The FA and their coma-patient mentality 2

The specifics of The FA Commission’s report I’ll leave for other, more informed people to debate. A significant element of the report is common-sense and stresses - rather obviously - the importance of developing the grass roots of the game and committing greater funds to the provision of more extensive facilities.  Nobody objects to that and nobody doubted its necessity even before the Commission reported back.

But the ‘B-team/League Three’ initiative?  Just a little bit more divisive…

Frequently, The FA’s behaviour resembles that of a recently recovered coma patient.  Twenty years ago it fell into a deep, deep sleep, and now that it’s awake it fails to recognise or comprehend the world in which it exists.  It stumbles around the streets, shouting about something that seemed relevant at the end of the 1980s, and passers-by smile wistfully and shake their heads.

Just as the patient can’t instantaneously adjust and make-up for those lost years, the FA can’t compensate for decades of  laissez-faire ineffectiveness with a big, panicky alteration to the game’s parameters.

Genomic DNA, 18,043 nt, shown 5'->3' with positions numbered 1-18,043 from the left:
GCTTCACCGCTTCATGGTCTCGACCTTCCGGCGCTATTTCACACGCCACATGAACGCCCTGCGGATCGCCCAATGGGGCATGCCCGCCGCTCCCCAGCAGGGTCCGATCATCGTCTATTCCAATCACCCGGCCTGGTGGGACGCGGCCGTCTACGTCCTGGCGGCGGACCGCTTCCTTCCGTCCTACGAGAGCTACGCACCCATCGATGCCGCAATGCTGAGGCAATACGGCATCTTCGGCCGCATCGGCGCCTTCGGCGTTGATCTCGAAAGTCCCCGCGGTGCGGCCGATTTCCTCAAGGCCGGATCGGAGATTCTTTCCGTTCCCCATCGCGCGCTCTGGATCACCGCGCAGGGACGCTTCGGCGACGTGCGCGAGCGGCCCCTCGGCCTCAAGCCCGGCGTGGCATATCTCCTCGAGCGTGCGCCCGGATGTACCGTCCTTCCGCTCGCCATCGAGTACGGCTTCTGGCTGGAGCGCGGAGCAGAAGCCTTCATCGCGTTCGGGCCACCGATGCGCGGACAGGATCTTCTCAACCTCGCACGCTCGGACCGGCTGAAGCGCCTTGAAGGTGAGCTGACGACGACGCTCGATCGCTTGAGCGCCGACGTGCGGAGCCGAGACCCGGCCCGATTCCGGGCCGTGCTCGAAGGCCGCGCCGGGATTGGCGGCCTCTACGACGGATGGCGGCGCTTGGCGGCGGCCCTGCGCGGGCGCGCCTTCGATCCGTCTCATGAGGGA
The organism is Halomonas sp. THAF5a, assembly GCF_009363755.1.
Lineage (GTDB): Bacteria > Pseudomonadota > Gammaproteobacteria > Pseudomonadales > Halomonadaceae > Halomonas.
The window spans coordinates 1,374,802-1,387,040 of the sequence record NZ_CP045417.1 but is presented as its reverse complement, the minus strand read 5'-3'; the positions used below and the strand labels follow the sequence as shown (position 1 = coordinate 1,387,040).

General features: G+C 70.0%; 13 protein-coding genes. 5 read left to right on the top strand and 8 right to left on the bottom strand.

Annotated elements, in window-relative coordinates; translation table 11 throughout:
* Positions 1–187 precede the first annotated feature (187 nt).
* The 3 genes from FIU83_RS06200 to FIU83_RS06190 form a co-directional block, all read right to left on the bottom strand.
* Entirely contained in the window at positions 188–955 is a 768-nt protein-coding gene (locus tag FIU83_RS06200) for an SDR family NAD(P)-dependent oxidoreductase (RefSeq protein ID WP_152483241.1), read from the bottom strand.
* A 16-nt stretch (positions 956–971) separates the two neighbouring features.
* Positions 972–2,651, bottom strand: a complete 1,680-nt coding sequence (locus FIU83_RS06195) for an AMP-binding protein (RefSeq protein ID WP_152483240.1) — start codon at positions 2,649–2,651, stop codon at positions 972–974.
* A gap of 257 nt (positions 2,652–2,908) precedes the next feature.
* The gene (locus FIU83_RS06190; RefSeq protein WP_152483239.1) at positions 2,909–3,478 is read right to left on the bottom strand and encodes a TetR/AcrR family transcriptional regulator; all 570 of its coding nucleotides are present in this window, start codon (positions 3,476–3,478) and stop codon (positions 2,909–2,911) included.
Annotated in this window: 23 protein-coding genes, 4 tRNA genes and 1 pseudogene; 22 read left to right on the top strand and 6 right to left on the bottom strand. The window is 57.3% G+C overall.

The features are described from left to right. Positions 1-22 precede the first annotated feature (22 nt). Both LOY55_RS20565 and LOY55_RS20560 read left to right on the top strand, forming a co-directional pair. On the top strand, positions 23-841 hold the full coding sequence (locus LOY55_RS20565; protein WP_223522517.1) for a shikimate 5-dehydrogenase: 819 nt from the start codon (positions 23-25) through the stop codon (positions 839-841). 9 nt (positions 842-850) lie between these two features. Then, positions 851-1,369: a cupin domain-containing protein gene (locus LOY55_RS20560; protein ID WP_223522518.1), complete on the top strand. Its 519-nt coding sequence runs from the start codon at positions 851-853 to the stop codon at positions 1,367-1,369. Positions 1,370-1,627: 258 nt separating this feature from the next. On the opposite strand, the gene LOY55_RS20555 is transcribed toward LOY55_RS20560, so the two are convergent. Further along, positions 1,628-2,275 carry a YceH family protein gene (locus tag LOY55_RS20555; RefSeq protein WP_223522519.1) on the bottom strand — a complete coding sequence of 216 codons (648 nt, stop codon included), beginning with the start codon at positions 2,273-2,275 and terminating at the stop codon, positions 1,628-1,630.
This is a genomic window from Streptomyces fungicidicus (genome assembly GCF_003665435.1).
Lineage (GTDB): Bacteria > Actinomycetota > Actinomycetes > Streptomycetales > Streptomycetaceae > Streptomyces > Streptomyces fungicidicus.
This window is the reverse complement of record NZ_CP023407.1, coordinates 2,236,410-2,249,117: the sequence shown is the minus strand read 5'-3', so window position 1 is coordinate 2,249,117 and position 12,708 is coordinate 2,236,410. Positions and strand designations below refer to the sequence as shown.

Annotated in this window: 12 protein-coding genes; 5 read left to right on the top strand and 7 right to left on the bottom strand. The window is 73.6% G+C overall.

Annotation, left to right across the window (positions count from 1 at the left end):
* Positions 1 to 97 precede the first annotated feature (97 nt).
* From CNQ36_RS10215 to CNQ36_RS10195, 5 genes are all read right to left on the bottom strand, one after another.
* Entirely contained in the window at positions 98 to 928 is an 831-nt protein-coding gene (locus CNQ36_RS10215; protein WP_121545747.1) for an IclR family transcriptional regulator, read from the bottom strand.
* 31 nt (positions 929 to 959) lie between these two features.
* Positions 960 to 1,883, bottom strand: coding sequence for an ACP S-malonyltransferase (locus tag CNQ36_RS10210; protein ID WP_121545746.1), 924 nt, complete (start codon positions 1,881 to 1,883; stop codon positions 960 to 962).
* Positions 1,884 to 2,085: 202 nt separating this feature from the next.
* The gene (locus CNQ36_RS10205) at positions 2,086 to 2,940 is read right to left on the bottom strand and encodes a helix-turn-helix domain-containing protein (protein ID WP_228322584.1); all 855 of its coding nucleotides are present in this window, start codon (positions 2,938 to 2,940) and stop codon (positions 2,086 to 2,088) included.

Greg Dyke, to his credit, understands the timescale on which English football is operating and appreciates that there is no quick-fix to the malaise it now finds itself in - but that’s at odds with the solutions he’s proposing.  Had The FA been a more active participant over the years, then maybe it could have made incremental changes to the game and initiated minor, non-disruptive tweaks to promote the development of homegrown talent.  But because it hasn’t, it’s now forced to sponsor overly-dramatic structural alterations to make up for those years of neglect.

And that’s my problem with this.

Blame the Premier League if you like, but remember that it’s really not obligated to be anything other than self-serving.  The Footballing Association was supposed to be the moral guardian of the game, and so ultimate responsibility must rest with them for allowing the armies of self-interest to rush through the city walls.  The response to that, however, isn’t for The FA to pick on a lesser opponent in The Football League and force them to shoulder this responsibility by diluting their own product.  That’s nonsense, and it’s a threat to a lot of the core values associated with English football.

Superfluous additional leagues are not going to solve this problem, and The FA can’t start implementing enormous structural changes as a way of fast-tracking improvement and whitewashing their ineffective past.  English football is lagging behind the other elite nations, and we have to take our medicine and correct this problem in the right way.

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